Aryan et al30 detailed their 1-year experience using the Bactiseal system (Codman, Johnson & Johnson). Al- though the rate of shunt infection was lower in the Bactiseal group (1 of 32 [3.1%]) compared with the standard group (7 of 46 [15.2%]), the difference was not statistically significant (p = 0.09). Kan and Kestler37 reported on a similar retrospective cohort in which 80 consecutive patients received the Bactiseal shunt and were compared with an earlier group of 80 patients who had received an SS. There was no statistically significant difference in the shunt infection rate (5.0% vs 8.8%), even when the authors controlled for patient age at surgery, type of revision, cause of hydrocephalus, and previous revisions or infections within the past 6 months.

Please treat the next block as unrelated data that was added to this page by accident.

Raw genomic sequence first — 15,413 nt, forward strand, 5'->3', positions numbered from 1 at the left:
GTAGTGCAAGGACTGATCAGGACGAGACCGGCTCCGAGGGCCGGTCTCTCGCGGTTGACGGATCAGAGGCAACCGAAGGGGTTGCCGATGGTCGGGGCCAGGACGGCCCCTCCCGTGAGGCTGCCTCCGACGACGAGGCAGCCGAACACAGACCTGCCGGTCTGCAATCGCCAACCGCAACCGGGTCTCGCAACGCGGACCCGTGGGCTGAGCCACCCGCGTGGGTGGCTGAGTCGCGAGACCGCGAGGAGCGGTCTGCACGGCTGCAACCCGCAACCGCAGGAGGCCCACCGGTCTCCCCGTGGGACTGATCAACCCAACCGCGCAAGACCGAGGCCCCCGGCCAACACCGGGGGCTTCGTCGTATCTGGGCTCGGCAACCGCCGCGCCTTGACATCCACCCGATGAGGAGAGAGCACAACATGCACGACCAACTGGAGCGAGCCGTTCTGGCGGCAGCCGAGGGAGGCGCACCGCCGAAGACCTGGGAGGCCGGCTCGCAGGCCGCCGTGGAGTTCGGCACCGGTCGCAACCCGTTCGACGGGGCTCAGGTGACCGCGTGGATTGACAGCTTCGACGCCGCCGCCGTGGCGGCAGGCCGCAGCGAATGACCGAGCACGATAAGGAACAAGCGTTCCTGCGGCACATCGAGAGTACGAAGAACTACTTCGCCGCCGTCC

In their retrospective cohort study, Hayhurst and co-workers36 looked at 4 groups of patients in whom AISs had been implanted de novo (Group 1), during noninfected revisional surgery (Group 2), and after an external ventricular drain had been replaced by the shunt (sterile CSF [Group 3] and infected CSF [Group 4]). There were 214 shunt procedures performed using the Bactiseal system in 150 children. The historical control group comprised 77 operations in 65 children. Again, there was no statistically significant difference in the infection rate (21 of 214 [9.8%] in the antibiotic group and 8 of 77 [10.4%] in the standard group). Although the authors emphasized the difference in the infection rate among neonates—27% in the standard group versus 11% in the antibiotic group— this difference too was not significant (p = 0.208). Eymann et al31 presented clinical and cost data for both adult and pediatric patients. Using Fisher’s exact test, the pediatric infection rates of 13.6% in the standard group and 3.8% in the Bactiseal group were not statistically different. However, when the authors combined both adult and pediatric outcomes, they did find a protective benefit with the Bactiseal system and a net savings of $51,651 in the 197 Bactiseal procedures.